The territorial legislature incorporates the St. Peter Company, which is authorized to engage in milling and waterpower work and to develop real estate. The company's stockholders hope to move the state capital to St. Peter, but their efforts are thwarted (see February 27). James J. Hill would purchase the company's charter in 1901, hoping that its real estate powers would prove useful to the Great Northern Railway.
Minneapolis is approved for a town government by the territorial legislature. It would become a city ten years later. The legislature also forms three counties: Lake County, named for Lake Superior; McLeod County, named for Martin McLeod, a fur trader and member of the territorial legislature; and Pine County, named for the extensive pine forests of the region or perhaps for the Pine River and Pine Lakes.
The first issue of Ignatius Donnelly's newspaper, the Emigrant Aid Journal , is published in Philadelphia. This publication encourages recent immigrants to move to Nininger, a town Donnelly had founded on the Mississippi River downstream from St. Paul. Although 1,000 people live there at its peak, the town would eventually fail. Incidentally, the editor of the Emigrant Aid Journal is A. W. MacDonald, who would later edit Scientific American .
Wendelin Grimm moves to Carver County. Grimm begins experimenting with what he called Ewiger Klee, or "everlasting clover," in the next year, developing a winter-hardy strain of alfalfa. Fed to cows, this alfalfa would be critical to the dairy boom in the Upper Midwest. Local schoolteacher Arthur Lyman describes Grimm alfalfa in a speech to the State Agricultural Society on January 12, 1904; with this publicity it soon becomes a major American crop and the leading variety of alfalfa until the 1940s. A monument to Grimm was erected on his old farm in Laketown Township in 1924.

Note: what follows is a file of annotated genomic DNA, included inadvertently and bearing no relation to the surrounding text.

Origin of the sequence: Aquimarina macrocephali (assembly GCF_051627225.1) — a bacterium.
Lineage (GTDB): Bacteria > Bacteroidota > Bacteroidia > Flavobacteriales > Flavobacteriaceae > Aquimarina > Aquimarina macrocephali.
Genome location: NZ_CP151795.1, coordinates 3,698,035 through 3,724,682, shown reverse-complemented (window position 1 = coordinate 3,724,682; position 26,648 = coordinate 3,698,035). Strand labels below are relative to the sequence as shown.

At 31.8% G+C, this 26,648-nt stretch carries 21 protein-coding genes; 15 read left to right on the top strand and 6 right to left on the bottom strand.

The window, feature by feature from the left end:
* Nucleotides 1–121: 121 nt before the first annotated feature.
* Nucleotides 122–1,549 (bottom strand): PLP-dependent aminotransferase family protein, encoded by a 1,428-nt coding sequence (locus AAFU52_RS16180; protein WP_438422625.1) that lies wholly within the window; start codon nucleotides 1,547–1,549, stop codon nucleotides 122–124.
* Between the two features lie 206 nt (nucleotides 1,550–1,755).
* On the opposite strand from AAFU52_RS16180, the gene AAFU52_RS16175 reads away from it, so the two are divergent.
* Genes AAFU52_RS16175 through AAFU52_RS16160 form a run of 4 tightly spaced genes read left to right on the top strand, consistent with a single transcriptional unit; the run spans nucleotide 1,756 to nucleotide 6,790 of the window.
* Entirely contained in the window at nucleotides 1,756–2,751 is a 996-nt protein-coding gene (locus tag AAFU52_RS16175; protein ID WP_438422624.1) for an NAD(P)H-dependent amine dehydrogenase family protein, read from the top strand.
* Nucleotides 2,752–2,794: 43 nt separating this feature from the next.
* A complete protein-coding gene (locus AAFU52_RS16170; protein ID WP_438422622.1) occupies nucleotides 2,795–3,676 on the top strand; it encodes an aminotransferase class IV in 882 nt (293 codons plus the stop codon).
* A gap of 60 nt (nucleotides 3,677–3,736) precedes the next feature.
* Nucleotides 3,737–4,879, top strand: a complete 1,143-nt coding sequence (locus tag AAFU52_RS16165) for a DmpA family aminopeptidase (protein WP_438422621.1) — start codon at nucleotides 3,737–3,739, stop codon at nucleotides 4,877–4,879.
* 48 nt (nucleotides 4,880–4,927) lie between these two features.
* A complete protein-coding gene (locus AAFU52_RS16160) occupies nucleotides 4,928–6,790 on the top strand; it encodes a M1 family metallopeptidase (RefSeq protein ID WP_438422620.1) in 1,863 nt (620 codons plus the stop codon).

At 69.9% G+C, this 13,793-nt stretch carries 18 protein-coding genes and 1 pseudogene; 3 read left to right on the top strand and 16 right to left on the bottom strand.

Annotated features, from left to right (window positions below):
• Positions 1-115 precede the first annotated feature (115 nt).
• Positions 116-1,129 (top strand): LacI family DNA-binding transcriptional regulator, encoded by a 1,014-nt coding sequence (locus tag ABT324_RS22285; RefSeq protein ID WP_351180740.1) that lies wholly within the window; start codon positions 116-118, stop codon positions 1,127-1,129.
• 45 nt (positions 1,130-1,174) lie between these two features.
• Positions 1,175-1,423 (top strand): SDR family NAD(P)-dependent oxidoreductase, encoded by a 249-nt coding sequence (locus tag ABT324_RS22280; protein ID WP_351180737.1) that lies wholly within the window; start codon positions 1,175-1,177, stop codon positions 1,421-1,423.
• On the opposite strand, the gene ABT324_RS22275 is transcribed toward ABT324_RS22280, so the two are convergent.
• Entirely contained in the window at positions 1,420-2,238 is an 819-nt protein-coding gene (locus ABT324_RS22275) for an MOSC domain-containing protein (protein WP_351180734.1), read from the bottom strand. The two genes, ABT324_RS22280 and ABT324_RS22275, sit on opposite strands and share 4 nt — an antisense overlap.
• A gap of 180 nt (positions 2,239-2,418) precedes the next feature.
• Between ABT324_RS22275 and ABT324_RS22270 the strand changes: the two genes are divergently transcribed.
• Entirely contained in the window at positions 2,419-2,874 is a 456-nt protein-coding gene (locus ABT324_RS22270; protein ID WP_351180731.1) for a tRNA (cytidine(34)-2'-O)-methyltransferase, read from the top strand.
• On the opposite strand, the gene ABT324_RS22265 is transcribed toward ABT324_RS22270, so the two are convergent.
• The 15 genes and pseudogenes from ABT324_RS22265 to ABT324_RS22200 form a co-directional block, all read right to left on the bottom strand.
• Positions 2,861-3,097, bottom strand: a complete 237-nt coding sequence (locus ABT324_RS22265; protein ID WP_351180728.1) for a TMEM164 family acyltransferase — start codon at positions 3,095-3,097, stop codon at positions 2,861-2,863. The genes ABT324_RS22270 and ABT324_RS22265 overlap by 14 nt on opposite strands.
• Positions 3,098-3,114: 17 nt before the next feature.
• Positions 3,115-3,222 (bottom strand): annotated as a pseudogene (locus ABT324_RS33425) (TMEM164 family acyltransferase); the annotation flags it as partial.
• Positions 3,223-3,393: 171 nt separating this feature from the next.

The steamboat Anson Northup begins working on the Red River. In an effort to cash in on the lucrative Red River valley trade and to improve connections with Fort Garry (now Winnipeg), St. Paul businessmen offered a $2,000 prize to the first boat to deliver a cargo to Fort Garry. Mr. Anson Northup traveled with his Mississippi steamer North Star up the Crow Wing River as far as possible. Then he dissembled the 90-by-24-foot boat and began the overland trip with sixty-four horses and a crew of sixty men.
Black residents of Minnesota hold a grand convention in St. Paul's Ingersoll Hall "to celebrate the Emancipation of 4,000,000 slaves, and to express...gratitude for the bestowal of the elective franchise to the colored people of this State."
On an unusually balmy day, the steamer Aunt Betsy carries a load of passengers from St. Paul to Fort Snelling. Crowds line the Jackson Street landing, the bluffs, and the Wabasha Street Bridge to watch, and the passengers carry palm-leaf fans to stave off the heat.
An act of Congress places Fort Ripley Military Reservation in the public domain, making the land available for settlement. The fort, located on the Mississippi River below the mouth of the Crow Wing River, had been established in 1849 and was abandoned by the army in 1878.